Archive for juli, 2015

juli 28, 2015

WikiLeaks, Or How the Sad Story of Librarians’ Uncritical Attitude Toward Governmental Information Continues

wikileaks logoAbout this blog

Reading the recent extensive interview with Julian Assange in ”Der Spiegel” I cannot help remembering ”The Sad Story of Librarians’ Uncritical Attitude Toward Governmental Information” (see BTS blog July 24, 2015). And vice versa: Anders’ blog-entry inevitably makes me think about WikiLeaks.

WikiLeaks is a giant library of the world’s most persecuted documents. We give asylum to these documents, analyze them, promote them and obtain more. WikiLeaks has more than 10 million documents and associated analyses now,

notes Assange in the middle of the Spiegel interview. Well, what do we find in this ”giant library” of WikiLeaks, if not the digital equivalent of megatonnes of governmental information (sometimes bundled with corporate files and emails)? In The Library, however, the efforts that WikiLeaks has put in promoting these documents, although widely noted by the media and in governmental circles, have so far not been crowned with success. No, the librarians have showed a hypercritical—actually a more than critical—attitude; they have ignored and rejected the governmental information from WikiLeaks. (In some cases they have even actively blocked access to it through their libraries; click here for an example.)


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juli 24, 2015

The Sad Story of Librarians’ Uncritical Attitude Toward Governmental Information

One proud example of librarians NOT being uncritical and indifferent toward Govt info

The fight against The Patriot Act: One proud example of librarians NOT being uncritical and indifferent toward Govt info

About this blog

I admit having been a crude moralist toward my librarian colleagues for years. It all started back in 2001 when I wrote a book, “-Videst mulig informasjon-” (in Norwegian only) on the sad story of many librarians’ indifferent and uncritical attitude toward governmental information, which is of course very often the propaganda of the majority of the city council or the parliament and government.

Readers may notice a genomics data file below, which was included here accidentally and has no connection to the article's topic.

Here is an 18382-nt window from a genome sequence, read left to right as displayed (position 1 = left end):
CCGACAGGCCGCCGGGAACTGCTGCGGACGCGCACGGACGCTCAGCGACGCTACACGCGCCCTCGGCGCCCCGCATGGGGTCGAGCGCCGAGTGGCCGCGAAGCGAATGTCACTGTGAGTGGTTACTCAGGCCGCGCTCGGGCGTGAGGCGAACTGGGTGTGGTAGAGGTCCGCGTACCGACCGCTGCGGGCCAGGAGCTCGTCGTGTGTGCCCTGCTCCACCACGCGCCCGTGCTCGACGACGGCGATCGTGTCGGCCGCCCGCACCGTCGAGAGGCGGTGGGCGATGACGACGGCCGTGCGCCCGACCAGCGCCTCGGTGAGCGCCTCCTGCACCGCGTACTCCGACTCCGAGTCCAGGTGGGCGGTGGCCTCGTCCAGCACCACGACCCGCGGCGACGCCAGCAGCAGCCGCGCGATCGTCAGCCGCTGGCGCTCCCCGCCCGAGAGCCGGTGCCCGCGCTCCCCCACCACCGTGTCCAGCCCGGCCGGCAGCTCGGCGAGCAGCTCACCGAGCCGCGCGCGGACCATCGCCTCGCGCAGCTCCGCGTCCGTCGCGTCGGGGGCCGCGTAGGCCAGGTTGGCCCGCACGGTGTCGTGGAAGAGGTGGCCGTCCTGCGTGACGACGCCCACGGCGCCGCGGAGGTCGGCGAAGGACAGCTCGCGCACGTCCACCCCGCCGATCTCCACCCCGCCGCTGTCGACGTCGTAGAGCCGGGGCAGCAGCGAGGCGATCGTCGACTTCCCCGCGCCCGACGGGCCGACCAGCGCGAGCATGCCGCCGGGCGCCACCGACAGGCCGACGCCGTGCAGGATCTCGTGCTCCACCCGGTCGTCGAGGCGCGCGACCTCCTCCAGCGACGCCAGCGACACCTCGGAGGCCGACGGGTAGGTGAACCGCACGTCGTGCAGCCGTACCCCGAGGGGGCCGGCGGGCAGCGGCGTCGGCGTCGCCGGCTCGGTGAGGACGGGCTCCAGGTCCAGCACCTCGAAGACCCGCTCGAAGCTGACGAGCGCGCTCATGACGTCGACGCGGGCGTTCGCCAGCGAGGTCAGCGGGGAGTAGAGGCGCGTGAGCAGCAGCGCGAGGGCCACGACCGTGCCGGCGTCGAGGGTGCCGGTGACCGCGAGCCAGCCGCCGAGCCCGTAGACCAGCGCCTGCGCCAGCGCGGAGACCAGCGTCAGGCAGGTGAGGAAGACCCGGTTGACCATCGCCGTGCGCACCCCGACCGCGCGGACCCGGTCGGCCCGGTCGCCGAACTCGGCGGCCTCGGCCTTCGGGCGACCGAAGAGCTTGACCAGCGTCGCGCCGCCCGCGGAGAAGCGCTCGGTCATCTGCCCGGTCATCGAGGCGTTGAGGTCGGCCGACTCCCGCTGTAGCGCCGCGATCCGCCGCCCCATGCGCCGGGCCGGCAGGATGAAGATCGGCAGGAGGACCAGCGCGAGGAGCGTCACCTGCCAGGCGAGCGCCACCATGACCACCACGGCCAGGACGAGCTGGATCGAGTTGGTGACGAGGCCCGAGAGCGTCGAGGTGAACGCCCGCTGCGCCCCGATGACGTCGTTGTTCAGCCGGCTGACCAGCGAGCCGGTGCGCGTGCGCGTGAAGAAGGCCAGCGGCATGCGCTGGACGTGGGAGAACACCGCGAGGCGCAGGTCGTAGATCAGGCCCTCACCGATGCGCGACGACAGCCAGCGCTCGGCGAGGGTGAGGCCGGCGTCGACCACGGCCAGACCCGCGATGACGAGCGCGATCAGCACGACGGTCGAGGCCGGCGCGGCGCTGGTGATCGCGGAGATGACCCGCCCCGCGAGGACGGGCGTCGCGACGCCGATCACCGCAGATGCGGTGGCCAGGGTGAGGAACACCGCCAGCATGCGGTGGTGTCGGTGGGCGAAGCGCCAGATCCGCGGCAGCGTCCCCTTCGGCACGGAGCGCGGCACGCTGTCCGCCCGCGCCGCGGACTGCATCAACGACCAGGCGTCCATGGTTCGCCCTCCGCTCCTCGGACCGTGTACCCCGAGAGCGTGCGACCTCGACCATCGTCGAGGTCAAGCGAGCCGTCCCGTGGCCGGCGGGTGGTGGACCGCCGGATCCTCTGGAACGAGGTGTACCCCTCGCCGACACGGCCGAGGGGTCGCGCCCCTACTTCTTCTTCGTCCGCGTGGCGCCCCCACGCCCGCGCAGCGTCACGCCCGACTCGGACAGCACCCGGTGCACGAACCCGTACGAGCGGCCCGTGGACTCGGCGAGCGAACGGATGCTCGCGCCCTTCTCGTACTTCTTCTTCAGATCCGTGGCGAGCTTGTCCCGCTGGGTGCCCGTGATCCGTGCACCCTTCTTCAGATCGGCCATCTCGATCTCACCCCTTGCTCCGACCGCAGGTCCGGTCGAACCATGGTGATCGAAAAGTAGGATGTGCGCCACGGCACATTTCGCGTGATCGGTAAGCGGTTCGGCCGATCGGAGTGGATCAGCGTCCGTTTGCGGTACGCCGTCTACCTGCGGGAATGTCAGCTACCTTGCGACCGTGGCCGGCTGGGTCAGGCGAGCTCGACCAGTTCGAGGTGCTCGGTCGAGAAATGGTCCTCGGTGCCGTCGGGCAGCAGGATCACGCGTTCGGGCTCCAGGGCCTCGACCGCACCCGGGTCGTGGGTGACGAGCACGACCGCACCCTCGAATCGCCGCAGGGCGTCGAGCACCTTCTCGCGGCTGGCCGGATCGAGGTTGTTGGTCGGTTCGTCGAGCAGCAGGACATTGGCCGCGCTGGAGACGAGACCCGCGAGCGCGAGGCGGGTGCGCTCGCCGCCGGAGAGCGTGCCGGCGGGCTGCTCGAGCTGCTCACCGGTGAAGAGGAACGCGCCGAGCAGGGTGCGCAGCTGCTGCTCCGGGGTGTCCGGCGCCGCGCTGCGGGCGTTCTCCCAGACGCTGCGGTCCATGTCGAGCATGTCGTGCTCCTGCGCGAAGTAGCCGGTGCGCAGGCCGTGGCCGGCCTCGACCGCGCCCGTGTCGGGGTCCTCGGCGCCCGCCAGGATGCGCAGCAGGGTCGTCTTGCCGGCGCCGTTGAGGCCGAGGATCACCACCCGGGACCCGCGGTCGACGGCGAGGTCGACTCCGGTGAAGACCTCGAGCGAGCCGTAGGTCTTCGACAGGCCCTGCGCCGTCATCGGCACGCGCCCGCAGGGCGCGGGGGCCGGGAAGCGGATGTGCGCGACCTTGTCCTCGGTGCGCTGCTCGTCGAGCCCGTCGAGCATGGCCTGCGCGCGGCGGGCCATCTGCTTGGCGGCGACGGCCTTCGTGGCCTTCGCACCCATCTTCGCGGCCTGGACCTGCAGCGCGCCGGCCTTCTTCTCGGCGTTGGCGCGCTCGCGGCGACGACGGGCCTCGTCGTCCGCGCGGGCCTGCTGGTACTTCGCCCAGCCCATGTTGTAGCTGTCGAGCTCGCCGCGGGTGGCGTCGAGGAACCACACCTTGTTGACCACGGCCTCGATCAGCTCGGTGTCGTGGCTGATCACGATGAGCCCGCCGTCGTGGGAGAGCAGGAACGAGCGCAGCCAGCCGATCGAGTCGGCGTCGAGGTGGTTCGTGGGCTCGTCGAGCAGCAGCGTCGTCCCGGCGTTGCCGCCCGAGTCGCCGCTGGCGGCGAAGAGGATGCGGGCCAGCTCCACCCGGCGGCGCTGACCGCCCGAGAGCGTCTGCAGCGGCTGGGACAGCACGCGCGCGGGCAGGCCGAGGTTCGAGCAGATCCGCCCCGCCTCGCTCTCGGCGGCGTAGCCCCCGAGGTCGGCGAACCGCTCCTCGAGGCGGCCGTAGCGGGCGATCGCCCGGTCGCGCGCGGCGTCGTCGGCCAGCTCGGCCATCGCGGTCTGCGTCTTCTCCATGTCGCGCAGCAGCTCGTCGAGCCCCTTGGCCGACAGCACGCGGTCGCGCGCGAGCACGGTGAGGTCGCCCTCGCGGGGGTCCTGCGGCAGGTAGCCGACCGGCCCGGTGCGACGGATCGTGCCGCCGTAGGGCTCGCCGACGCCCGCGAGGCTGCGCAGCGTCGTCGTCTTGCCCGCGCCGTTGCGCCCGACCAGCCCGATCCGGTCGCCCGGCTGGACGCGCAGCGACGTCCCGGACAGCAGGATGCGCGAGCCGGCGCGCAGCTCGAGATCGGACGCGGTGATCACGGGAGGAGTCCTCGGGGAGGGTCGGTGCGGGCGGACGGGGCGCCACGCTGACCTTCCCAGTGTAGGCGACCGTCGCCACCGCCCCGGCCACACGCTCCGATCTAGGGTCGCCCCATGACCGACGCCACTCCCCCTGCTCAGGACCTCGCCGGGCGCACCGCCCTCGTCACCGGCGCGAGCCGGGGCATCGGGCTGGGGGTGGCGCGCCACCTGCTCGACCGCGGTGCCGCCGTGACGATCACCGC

My article ‘Information Services and the Independent Public Library’ is a summary in English of this book, published in Information for Social Change (ISC) No. 18, Winter 2003 (pdf). Page 24 ff.


“… by presenting official [governmental] information as a genre of its own similar to fiction and non-fiction and without offering any contrary information on the same subject, librarians are in my opinion failing in their duty. An absence of conflicting views is harmful to social processes and leads to a more superficial democracy.  … I also maintain that public libraries and their staff together with their national professional bodies reveal an attitude towards the authorities and their information activities which is uncritical and sometimes purely subservient. When loyalty is challenged there is a tendency towards self-censorship. Furthermore, any signs of tackling these problems have been ignored by central library forums”.

Read the full text of the book at the National Library, however available for Norwegian IPs only.

Anders E.

juli 21, 2015

The Monroeville HOT TOPICS – Far From Just Another Link Collection

Mark hudson

Mark Hudson with analogue resources in the reference area of Monroeville Public Library

Right at front when you open the website of Monroeville Public Library, Pennsylvania (no, not that Monroeville, fellow literature lovers), you are introduced to the library’s ‘Hot Topics’; i.e. sets of Web resources on local, national and international current issues. It was after my blog post two weeks ago, ‘How a Public Library Can Improve Public Participation and Democracy’, I was informed about ‘Hot Topics’ by Mark Hudson, Adult Services Librarian in Monroeville. He is one of the librarians responsible for Hot Topics.